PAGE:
Three weeks after the B.C. New Democratic Party stopped taking applications from potential candidates, it has become a two-person race for the chance to represent the party in the anticipated Vancouver-Mount Pleasant byelection.
"It's a big job, but I have lots of support, knowledge and skills, and people who can help me along the way," said Diana Day, who is kicking off her campaign with an event on May 22 at Thornton Park.
Day joins Melanie Mark in the race to represent the NDP in Vancouver-Mount Pleasant. The constituency is an NDP stronghold that Jenny Kwan has represented since 1996. Kwan is leaving provincial politics to run federally for the NDP in the Vancouver East riding.
The NDP's application period closed May 1 amid concerns that a $2,000 entry fee and internal politicking in favour of a preferred candidate were keeping some possible contestants out of the race. The nomination vote date is set for Sunday, June 14.
Day's campaign manager Sarah Blyth said it took the party nearly three weeks to approve Day's application, but that it's healthy for democracy that in the end there will be a competition.
Blyth said it's too bad the party didn't allow contestants more time to sign up new members, but Day will run a grassroots campaign aimed at attracting existing members. "We know we're the underdogs," she said.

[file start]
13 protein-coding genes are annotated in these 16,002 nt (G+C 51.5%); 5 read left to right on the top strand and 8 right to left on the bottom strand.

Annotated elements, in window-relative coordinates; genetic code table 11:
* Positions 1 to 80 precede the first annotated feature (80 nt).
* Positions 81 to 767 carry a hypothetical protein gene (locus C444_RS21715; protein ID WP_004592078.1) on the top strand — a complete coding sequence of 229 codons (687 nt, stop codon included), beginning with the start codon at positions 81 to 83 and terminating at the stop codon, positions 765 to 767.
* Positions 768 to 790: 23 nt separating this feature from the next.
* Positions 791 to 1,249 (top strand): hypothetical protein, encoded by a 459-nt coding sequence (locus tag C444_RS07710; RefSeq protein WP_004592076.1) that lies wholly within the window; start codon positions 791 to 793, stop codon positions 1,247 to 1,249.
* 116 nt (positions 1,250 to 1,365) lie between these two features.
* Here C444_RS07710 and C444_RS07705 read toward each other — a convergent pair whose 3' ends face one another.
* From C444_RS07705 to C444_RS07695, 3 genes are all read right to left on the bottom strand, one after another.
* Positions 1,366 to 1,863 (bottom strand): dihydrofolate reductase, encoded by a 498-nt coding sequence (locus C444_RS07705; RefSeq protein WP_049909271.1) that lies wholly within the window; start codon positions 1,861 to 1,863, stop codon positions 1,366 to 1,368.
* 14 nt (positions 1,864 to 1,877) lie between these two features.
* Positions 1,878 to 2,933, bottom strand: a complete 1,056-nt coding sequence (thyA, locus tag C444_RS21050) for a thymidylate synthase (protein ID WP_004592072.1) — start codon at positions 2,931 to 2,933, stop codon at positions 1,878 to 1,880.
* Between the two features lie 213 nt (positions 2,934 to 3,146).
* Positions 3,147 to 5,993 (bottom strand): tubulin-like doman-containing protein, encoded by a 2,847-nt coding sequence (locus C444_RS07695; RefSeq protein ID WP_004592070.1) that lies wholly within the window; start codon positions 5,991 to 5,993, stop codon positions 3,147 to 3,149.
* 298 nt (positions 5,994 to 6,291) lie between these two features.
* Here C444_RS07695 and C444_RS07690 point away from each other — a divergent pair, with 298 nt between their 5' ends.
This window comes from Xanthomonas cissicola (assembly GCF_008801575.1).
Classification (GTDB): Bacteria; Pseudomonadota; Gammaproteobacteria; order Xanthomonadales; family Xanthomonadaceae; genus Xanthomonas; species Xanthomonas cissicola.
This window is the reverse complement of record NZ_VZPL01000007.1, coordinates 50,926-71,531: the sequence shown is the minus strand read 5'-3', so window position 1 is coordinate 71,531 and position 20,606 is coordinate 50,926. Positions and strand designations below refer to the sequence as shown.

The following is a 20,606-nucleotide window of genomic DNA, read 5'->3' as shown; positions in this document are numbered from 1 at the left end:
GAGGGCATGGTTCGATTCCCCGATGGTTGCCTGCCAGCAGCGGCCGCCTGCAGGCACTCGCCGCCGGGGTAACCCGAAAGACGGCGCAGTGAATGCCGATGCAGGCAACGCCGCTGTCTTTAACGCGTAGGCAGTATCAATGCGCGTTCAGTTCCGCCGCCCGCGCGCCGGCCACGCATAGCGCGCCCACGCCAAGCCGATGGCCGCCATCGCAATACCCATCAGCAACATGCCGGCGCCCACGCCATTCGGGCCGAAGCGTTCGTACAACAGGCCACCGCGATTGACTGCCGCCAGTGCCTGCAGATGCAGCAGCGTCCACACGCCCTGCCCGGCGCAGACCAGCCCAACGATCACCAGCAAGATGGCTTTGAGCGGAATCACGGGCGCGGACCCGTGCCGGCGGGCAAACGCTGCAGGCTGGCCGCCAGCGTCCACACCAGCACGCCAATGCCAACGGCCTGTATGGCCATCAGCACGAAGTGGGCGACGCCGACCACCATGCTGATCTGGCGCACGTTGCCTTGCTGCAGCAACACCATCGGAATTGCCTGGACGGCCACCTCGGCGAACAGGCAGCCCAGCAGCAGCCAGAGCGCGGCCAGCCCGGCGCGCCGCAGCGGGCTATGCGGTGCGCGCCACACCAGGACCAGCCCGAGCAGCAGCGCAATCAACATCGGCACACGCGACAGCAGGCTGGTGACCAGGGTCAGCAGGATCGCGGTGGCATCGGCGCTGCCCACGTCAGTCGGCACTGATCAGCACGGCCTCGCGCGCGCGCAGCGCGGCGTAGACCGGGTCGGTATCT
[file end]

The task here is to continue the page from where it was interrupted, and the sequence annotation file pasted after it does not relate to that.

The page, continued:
Mark is the daughter of a Nisga'a and Gitxsan mother and a Cree and Ojibwa father, and worked for eight years in the office of the B.C. Representative for Children and Youth. She said she grew up in poverty and is passionate about helping people navigate the social support systems that are intended to help them.
'They're taking our culture': Day
Day, a member of the Oneida Nation, said she has a long history of advocating for vulnerable people in Vancouver and the Downtown Eastside. "A lot of our Aboriginal youth are being pushed out of school," she said. "I believe that's because our schools aren't actually safe for Aboriginal students."
While some elementary schools are safe, there's much work to be done at the high school level, said Day, who is the chair of the Parent Advisory Council at Vancouver Technical Secondary School.
The high number of Aboriginal children in government foster care is part of an ongoing "genocide" aimed at destroying First Nations' language and culture, she said. "They're taking our culture. Those things are being ripped from our community."
She said sometimes people talk about Aboriginals "losing" their culture, but stresses, "It wasn't lost. It was stolen. It was legislated away."
Too many kids come to school hungry already, and policies like building Site C, which will flood essential agricultural land, will make the problem worse, she said.
"I hope to bring a really strong voice to the legislature to be able to talk about some of these issues," Day said.
The byelection has not yet been called, but will become necessary once Kwan officially resigns, which she doesn't legally have to do until the federal election is called.
Read more: BC Politics